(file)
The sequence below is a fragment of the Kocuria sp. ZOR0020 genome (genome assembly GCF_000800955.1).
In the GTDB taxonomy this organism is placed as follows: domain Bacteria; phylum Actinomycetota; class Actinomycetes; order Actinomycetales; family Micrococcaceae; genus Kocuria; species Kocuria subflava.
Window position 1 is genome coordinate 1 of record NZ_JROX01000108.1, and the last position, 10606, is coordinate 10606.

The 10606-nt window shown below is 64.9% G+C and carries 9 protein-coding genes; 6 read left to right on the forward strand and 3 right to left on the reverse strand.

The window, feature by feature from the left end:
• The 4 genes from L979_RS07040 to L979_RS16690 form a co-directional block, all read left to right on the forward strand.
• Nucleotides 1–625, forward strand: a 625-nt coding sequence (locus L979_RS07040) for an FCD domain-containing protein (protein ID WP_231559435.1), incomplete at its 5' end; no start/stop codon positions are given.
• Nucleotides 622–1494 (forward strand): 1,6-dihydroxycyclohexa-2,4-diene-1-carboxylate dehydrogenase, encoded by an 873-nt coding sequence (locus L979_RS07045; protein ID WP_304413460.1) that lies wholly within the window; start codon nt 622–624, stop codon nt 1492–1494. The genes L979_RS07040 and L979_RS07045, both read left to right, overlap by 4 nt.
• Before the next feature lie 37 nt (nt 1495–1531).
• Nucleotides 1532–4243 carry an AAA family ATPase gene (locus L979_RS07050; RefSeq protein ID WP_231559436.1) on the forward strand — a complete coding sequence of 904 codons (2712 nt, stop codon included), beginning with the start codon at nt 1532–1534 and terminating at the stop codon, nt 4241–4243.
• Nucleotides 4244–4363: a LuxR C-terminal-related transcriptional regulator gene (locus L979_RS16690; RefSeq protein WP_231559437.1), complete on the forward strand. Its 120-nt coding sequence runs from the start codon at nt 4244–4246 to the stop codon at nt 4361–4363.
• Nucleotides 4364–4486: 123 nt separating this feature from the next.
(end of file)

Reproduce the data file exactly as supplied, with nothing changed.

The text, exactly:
The sequence below is a fragment of the Kocuria sp. ZOR0020 genome (genome assembly GCF_000800955.1).
In the GTDB taxonomy this organism is placed as follows: domain Bacteria; phylum Actinomycetota; class Actinomycetes; order Actinomycetales; family Micrococcaceae; genus Kocuria; species Kocuria subflava.
Window position 1 is genome coordinate 1 of record NZ_JROX01000108.1, and the last position, 10606, is coordinate 10606.

The 10606-nt window shown below is 64.9% G+C and carries 9 protein-coding genes; 6 read left to right on the forward strand and 3 right to left on the reverse strand.

The window, feature by feature from the left end:
• The 4 genes from L979_RS07040 to L979_RS16690 form a co-directional block, all read left to right on the forward strand.
• Nucleotides 1–625, forward strand: a 625-nt coding sequence (locus L979_RS07040) for an FCD domain-containing protein (protein ID WP_231559435.1), incomplete at its 5' end; no start/stop codon positions are given.
• Nucleotides 622–1494 (forward strand): 1,6-dihydroxycyclohexa-2,4-diene-1-carboxylate dehydrogenase, encoded by an 873-nt coding sequence (locus L979_RS07045; protein ID WP_304413460.1) that lies wholly within the window; start codon nt 622–624, stop codon nt 1492–1494. The genes L979_RS07040 and L979_RS07045, both read left to right, overlap by 4 nt.
• Before the next feature lie 37 nt (nt 1495–1531).
• Nucleotides 1532–4243 carry an AAA family ATPase gene (locus L979_RS07050; RefSeq protein ID WP_231559436.1) on the forward strand — a complete coding sequence of 904 codons (2712 nt, stop codon included), beginning with the start codon at nt 1532–1534 and terminating at the stop codon, nt 4241–4243.
• Nucleotides 4244–4363: a LuxR C-terminal-related transcriptional regulator gene (locus L979_RS16690; RefSeq protein WP_231559437.1), complete on the forward strand. Its 120-nt coding sequence runs from the start codon at nt 4244–4246 to the stop codon at nt 4361–4363.
• Nucleotides 4364–4486: 123 nt separating this feature from the next.